Common Sense and Copyright (300 years and counting)

Last week’s Economist had a leader titled “Copyright and wrong” inspired by the signing of the three hundredth anniversary of the original act.  The leader discussed how the the concept of copyright has changed from its original concept of balancing  “incentive to create” with “society’s free access to knowledge and art”. It did this by protecting books from privacy (14 years plus another 14 years if the author was still alive).no to 95

As the Economist so eloquently states,  with the US now granting copyright holders 95 years of protection and other countries enacting similar legislation, it is time to restore the balance.

When you see a term of 95 years, it is clear that the benefit has very little to do with providing incentive to author’s to create works but much to do with heirs and companies created to monetarily exploit the works under the protection of very long copyright.

Don’t get me wrong, I am all for allowing an author to derive benefit by  controlling their work’s dissemination (and/or derivative works) during their lifetime or for even 5 years beyond.  I just think that allowing that protection to pass to heirs and/or corporations for such an inordinately long time is wrong. Accidents of happenstance that could benefit society and not the lucky few. Culture and knowledge should not be restricted.

The Economist suggests a return to 28 years. They are right on.

Unlimited Potential, Base of the Pyramid and Emerging Markets

[a long post]

Economist 20090926issuecov The Economist magazine recently published (Sept. 26, 2009) a “Special Report on Telecoms in Emerging Markets”.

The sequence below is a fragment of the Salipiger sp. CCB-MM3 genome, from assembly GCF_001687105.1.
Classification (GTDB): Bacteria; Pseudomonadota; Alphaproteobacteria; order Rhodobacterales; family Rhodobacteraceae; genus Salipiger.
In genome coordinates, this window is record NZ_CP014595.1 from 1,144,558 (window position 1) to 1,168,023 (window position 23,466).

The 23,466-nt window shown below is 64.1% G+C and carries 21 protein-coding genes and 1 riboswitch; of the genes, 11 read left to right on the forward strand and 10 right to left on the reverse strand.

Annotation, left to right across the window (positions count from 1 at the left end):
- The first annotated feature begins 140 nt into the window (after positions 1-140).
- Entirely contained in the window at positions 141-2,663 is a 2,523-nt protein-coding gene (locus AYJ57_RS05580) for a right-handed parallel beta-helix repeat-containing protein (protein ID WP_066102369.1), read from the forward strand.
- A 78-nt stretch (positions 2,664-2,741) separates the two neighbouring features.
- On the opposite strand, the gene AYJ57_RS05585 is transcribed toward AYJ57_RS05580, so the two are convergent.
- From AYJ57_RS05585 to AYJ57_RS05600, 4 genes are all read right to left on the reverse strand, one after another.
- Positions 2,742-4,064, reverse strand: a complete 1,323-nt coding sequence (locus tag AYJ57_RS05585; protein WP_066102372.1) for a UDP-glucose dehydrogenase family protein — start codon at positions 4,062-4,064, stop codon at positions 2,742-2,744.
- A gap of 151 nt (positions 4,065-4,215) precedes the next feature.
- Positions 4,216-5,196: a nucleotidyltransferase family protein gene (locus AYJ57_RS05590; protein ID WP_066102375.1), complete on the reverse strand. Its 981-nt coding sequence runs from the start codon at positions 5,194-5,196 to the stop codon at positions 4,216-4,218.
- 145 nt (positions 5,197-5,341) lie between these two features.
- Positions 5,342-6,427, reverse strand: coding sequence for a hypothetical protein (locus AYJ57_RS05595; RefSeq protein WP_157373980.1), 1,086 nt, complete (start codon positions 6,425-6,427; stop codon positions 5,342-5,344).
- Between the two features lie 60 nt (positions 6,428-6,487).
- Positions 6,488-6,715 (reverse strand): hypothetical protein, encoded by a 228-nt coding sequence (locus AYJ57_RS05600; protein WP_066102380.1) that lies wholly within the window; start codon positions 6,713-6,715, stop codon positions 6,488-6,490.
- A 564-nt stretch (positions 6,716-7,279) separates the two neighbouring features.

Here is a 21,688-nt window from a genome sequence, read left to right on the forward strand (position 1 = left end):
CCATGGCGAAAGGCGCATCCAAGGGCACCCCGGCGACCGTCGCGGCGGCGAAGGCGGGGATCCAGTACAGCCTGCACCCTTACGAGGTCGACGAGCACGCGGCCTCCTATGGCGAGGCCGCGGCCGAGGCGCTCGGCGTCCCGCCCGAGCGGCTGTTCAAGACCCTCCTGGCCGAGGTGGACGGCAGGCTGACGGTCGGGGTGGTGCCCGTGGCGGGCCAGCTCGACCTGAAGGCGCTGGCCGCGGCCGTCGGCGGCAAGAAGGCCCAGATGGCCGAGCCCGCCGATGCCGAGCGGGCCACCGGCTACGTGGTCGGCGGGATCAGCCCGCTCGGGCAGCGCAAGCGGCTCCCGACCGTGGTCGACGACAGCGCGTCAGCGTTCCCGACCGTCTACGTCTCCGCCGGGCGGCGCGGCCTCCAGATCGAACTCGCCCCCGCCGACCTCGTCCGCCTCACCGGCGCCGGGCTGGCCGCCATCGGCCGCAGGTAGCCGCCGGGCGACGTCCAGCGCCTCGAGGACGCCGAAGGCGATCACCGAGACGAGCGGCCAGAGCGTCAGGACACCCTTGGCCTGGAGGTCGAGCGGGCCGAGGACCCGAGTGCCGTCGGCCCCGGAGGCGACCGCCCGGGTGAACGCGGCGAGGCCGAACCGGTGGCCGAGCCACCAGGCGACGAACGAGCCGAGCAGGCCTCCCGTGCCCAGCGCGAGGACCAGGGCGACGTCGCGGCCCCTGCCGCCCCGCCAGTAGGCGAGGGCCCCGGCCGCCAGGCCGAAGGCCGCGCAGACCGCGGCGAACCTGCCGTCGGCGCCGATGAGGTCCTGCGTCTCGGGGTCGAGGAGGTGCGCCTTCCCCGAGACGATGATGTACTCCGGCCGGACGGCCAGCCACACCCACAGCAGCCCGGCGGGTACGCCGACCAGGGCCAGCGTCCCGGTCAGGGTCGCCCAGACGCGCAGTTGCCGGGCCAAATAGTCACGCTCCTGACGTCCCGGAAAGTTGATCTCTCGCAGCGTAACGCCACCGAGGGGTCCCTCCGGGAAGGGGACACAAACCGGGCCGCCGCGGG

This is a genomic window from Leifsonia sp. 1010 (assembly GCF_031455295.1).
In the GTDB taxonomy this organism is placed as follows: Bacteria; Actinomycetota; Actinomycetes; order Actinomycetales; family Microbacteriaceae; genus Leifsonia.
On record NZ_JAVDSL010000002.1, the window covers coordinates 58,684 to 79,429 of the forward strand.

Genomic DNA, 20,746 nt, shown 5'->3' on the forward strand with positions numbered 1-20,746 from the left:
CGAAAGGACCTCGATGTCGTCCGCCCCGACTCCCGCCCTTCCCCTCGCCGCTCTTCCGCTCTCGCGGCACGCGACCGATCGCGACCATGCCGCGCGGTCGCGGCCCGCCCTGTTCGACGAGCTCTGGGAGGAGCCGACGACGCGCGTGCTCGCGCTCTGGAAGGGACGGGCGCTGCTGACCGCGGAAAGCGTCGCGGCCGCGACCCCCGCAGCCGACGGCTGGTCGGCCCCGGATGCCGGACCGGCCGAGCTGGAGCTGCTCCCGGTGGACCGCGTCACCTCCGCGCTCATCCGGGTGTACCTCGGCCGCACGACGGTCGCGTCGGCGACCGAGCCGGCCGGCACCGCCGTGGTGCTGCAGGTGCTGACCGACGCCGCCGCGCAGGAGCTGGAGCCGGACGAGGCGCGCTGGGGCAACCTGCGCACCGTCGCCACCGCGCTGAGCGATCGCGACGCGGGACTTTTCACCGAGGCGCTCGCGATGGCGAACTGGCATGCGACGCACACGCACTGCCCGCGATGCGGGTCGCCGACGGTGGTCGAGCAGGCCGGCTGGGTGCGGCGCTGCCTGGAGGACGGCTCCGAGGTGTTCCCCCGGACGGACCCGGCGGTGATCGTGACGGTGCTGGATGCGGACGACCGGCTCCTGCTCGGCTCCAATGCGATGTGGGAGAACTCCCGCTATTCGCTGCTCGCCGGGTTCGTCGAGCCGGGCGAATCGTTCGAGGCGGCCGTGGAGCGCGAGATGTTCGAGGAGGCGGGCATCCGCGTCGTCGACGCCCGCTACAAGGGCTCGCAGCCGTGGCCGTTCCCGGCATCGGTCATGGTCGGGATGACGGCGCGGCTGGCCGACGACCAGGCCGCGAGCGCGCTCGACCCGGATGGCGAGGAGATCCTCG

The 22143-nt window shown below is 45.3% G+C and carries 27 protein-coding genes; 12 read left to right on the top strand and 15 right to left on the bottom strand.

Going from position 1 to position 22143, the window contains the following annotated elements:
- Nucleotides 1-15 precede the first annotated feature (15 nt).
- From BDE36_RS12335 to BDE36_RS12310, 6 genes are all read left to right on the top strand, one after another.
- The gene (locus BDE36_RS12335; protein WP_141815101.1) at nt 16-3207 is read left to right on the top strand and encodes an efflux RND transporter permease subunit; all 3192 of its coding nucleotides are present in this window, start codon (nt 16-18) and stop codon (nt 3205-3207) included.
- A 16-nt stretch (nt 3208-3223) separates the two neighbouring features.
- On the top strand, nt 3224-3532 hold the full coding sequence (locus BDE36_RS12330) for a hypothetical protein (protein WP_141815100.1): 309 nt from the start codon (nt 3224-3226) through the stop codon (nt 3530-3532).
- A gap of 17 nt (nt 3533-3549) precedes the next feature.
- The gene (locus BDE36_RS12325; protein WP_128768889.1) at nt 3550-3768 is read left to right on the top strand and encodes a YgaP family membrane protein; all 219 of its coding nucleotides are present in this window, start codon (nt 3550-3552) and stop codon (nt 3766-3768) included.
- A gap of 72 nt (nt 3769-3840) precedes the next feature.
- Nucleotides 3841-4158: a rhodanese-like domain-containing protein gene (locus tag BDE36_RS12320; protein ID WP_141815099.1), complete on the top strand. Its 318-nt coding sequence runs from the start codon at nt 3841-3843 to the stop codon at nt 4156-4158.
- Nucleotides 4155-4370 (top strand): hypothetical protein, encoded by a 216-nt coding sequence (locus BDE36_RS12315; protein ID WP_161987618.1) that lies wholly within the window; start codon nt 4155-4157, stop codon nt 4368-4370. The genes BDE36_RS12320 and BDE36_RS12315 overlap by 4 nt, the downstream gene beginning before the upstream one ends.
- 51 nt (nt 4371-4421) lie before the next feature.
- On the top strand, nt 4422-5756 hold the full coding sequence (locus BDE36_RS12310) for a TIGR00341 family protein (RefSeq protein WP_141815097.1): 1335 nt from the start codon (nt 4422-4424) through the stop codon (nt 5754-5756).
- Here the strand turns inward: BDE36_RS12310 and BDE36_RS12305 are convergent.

While the headline is a bit misleading, the 14 page report covers much more ground than just ‘mobile money’ The Economist makes a very strong case that the balance of power and innovation has shifted form the developed world to the developing world.  I would very much recommend reading the article from start to finish but in the mean time these are the key points I gleaned from the article.

First and foremost, Why are mobile phones so important and impactful in the developing world? As the Economist states

… being able to make and receive phone calls is so important to people that even the very poor are prepared to pay for it. In places with bad roads, unreliable postal services, few trains and parlous landlines, mobile phones can substitute for travel, allow quicker and easier access to information on prices, enable traders to reach wider markets, boost entrepreneurship and generally make it easier to do business. A study by the World Resources Institute found that as developing-world incomes rise, household spending on mobile phones grows faster than spending on energy, water or indeed anything else.

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